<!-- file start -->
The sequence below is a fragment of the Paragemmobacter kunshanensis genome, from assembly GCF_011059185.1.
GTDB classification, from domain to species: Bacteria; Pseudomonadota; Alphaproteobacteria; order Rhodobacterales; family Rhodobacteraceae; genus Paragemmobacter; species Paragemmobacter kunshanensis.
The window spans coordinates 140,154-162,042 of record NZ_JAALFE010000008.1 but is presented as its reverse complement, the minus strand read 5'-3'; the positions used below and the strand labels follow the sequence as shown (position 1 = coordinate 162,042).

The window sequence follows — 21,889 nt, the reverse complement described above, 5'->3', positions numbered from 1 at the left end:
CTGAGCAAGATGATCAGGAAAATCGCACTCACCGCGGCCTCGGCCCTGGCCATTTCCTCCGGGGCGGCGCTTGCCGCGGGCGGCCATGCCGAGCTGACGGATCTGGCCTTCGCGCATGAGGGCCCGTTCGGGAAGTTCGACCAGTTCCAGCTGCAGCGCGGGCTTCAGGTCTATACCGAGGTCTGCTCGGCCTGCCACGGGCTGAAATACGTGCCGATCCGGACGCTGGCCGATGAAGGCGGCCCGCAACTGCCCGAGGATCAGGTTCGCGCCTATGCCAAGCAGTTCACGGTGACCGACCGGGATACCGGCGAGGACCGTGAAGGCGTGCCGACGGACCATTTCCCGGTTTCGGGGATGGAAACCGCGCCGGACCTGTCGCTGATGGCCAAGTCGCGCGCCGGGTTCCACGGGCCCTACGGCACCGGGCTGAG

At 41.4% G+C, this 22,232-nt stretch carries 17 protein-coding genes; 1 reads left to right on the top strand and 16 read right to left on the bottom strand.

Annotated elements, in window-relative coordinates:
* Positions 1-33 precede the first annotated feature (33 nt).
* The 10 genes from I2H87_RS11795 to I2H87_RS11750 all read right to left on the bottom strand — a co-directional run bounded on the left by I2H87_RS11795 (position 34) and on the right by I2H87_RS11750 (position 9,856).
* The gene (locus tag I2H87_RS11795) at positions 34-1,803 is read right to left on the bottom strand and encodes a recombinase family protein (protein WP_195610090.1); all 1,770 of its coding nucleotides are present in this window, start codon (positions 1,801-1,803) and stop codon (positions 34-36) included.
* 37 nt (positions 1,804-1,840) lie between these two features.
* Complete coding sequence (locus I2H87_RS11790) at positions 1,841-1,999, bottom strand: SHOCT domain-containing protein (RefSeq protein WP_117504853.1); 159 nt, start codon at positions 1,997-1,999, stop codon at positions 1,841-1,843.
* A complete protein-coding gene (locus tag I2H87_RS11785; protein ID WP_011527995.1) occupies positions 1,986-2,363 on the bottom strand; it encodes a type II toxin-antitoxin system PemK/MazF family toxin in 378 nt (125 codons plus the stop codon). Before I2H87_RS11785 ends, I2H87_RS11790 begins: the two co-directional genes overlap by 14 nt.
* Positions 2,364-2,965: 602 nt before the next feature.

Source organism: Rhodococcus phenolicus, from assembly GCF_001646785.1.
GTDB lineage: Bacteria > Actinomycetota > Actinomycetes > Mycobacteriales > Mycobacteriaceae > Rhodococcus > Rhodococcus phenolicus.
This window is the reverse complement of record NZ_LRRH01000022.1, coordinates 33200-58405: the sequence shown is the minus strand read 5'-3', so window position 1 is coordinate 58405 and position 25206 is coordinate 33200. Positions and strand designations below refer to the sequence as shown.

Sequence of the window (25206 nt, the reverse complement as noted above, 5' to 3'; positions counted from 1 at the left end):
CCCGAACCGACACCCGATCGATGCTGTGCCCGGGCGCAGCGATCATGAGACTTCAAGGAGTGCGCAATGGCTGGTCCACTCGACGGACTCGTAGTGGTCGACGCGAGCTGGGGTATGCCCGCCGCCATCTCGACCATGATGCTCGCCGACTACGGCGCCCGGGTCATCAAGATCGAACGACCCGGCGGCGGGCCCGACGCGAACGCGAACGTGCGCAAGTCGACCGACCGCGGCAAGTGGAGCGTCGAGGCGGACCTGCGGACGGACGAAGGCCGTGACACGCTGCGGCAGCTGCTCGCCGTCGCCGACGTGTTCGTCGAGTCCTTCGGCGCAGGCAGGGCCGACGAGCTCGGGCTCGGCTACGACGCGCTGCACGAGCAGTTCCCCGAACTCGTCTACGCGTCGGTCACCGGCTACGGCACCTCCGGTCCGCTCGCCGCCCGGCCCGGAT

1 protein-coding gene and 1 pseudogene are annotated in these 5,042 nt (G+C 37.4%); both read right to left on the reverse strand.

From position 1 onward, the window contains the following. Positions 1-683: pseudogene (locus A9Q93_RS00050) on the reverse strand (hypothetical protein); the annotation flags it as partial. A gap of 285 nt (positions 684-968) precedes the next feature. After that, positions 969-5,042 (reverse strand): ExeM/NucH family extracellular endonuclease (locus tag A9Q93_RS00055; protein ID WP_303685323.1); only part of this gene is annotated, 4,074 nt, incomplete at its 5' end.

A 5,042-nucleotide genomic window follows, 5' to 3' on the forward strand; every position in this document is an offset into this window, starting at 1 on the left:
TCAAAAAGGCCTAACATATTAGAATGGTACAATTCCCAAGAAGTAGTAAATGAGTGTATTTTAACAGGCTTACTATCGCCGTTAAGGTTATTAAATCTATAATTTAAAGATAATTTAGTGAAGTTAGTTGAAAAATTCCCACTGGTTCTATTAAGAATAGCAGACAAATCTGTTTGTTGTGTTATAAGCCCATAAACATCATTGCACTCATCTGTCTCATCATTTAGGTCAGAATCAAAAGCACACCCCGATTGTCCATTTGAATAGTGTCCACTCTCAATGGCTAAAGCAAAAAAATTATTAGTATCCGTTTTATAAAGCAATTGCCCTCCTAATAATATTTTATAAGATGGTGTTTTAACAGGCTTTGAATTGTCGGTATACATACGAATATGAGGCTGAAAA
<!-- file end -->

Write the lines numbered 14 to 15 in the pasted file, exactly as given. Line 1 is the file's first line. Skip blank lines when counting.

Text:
* Positions 2,364-2,965: 602 nt before the next feature.

Source organism: Rhodococcus phenolicus, from assembly GCF_001646785.1.